Ships Cabin, under Joe’s ownership, specialized in seafood, but it became so much more than the fish camp type establishment that it might have been. Joe’s father, Leslie Coleman Hoggard, had run a hot dog shack on the East Ocean View site and later owned a lounge/ nightclub there. Joe inherited the business when his father died and Ships Cabin was soon to follow.

In addition to cioppino, I remember my first experience with wild salmon grilled on cedar shakes at Ships Cabin, and Joe paired it with not one but two lovely Oregon pinot noirs. I can also remember an exquisite braised lamb’s shank with a Shafer cabernet, and a starter plate of mussels au gratin with a Naked Mountain Virginia chardonnay. But the dish Joe’s Ships Cabin kitchen was best known for was Oysters Bingo, which he created for Norfolk lawyer and politician Frederick “Bingo” Stant. There are many different recipes for oysters bingo on the Internet, most crediting Ships Cabin as originating the dish. When Joe himself supervised me making the dish in the Lake Taylor Transitional Care Hospital kitchen a few years ago, fresh shucked oysters were dredged in seasoned flour, fried in neutral oil, put back in the half-shell and drizzled with a simmering sauce of sautéed shallots, oyster liqueur, white wine and minced parsley.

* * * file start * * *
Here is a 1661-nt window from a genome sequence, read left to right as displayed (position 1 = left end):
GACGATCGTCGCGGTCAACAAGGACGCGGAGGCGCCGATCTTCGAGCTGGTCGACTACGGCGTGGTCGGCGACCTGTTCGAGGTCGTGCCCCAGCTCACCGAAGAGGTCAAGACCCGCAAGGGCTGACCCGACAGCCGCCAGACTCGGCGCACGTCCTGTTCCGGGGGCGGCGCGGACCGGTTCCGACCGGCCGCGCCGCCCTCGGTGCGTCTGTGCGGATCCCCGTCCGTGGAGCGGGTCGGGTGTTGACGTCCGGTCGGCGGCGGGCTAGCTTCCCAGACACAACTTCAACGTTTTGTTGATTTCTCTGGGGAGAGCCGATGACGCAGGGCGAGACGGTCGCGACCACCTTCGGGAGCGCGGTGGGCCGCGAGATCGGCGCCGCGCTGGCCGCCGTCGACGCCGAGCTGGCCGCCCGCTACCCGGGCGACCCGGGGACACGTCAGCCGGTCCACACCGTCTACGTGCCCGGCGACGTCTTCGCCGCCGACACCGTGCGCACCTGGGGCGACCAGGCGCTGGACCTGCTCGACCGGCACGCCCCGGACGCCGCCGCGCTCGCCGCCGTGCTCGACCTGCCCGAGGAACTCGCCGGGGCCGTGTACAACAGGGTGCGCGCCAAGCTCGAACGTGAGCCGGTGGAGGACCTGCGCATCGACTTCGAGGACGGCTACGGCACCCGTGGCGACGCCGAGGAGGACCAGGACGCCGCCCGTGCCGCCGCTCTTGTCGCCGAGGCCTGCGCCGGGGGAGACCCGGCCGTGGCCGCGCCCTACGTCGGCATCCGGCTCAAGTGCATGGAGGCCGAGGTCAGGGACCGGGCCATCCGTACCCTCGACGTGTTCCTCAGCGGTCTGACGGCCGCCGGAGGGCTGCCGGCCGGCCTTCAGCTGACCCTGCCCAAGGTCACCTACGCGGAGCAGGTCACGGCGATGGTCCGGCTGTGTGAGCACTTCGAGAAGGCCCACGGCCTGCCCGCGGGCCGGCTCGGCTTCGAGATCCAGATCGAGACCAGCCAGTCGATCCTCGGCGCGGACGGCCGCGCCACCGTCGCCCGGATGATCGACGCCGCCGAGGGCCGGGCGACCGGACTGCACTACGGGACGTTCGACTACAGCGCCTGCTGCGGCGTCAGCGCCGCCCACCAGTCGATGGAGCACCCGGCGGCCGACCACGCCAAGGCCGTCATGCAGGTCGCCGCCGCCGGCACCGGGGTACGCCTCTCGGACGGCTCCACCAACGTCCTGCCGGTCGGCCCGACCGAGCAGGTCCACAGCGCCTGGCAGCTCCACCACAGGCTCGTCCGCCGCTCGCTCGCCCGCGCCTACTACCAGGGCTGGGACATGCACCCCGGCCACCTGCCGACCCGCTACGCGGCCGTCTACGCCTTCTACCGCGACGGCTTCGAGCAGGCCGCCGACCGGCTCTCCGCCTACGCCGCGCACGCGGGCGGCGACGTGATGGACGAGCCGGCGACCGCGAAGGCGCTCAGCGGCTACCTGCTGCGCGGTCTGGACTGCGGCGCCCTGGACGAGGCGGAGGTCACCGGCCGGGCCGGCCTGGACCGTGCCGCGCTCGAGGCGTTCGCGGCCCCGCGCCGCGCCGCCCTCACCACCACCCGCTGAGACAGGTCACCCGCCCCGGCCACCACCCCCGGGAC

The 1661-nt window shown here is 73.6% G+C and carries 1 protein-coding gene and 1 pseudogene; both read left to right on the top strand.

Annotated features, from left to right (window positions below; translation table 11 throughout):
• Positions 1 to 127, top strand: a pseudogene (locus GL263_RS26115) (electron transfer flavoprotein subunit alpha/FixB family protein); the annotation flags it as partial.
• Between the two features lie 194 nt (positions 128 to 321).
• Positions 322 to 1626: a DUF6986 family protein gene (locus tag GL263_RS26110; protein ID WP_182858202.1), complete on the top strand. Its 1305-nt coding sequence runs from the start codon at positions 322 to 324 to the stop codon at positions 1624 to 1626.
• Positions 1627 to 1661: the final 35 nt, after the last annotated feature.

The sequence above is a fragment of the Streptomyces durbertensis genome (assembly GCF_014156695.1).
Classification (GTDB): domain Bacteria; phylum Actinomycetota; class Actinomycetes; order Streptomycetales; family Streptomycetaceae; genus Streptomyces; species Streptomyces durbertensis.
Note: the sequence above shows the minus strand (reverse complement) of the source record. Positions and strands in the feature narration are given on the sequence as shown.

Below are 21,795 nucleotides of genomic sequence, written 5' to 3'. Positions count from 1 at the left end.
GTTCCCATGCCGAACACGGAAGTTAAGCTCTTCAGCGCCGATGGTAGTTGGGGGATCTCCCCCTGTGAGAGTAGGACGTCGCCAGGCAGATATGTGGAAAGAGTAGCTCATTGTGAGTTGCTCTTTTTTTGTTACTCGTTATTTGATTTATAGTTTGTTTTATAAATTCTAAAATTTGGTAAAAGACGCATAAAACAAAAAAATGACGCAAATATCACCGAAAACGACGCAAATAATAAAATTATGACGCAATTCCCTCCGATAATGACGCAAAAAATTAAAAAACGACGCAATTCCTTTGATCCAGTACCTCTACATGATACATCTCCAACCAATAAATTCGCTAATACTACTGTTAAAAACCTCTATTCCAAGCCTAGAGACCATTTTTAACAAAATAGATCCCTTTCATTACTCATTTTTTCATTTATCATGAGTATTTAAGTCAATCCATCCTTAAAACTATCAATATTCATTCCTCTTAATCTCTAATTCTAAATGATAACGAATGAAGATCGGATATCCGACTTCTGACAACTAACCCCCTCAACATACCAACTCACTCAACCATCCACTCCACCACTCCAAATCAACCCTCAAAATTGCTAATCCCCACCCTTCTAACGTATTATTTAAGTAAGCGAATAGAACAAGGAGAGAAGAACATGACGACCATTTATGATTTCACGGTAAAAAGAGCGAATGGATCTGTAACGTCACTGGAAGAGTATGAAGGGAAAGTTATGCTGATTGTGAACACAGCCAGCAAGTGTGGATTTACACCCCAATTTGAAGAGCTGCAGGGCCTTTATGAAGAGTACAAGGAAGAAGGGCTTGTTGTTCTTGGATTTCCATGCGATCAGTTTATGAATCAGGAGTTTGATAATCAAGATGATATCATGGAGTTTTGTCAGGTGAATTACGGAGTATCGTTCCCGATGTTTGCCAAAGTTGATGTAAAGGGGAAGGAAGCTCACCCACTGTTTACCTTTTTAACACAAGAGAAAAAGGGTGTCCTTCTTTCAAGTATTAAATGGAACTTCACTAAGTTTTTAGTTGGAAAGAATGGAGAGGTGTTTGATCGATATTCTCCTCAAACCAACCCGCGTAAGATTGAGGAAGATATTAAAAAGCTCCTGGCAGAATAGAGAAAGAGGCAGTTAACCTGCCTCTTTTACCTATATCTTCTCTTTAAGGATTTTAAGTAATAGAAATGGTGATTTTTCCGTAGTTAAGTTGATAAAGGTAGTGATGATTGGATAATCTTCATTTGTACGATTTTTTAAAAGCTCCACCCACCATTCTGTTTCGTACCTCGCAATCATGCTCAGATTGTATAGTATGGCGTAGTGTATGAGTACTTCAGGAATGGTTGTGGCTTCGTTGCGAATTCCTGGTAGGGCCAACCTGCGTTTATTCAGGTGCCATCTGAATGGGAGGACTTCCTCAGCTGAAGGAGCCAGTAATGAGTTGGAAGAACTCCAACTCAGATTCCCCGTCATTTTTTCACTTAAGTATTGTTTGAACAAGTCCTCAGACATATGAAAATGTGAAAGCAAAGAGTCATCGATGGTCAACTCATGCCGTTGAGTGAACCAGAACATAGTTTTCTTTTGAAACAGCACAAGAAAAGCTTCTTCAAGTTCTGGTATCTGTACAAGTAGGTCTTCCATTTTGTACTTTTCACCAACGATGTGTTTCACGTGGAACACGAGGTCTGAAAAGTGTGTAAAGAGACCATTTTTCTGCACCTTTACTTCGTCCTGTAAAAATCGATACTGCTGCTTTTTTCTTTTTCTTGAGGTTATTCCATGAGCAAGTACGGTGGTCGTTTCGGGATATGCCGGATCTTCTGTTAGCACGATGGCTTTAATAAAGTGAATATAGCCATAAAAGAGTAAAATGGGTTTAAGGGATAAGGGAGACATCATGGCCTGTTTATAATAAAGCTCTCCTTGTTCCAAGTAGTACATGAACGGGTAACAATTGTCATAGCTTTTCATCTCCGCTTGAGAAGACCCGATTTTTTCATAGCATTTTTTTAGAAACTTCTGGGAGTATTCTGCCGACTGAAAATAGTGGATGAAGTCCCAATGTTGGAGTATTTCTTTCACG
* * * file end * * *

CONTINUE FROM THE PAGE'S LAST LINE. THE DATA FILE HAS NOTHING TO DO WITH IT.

Joe acknowledged in media interviews over the years that the food and drink and ambiance at the restaurant could be credited to his travels in the United States and Europe. “I brought the culinary world to Norfolk,” he once said.

 In the late 1960s the legendary wine importer Peter Sichel visited Ships Cabin and encouraged Joe to visit his negotiant facility in Bordeaux, which Joe soon did. “We were treated well and tasted a number of wines and then taken to a seafood restaurant. I thought this was a cool thing to do and decided I liked being treated well by wine folks,” he wrote to me in an email a year or so ago.

He took a restaurant association sponsored trip to Napa in the early 1970s and began a two-decade habit of socializing there several times a year with wine people with names such as Mondavi, Cakebread, Duckhorn and Shafer. He frequented Napa dining establishments such as Mustards Grill and The French Laundry.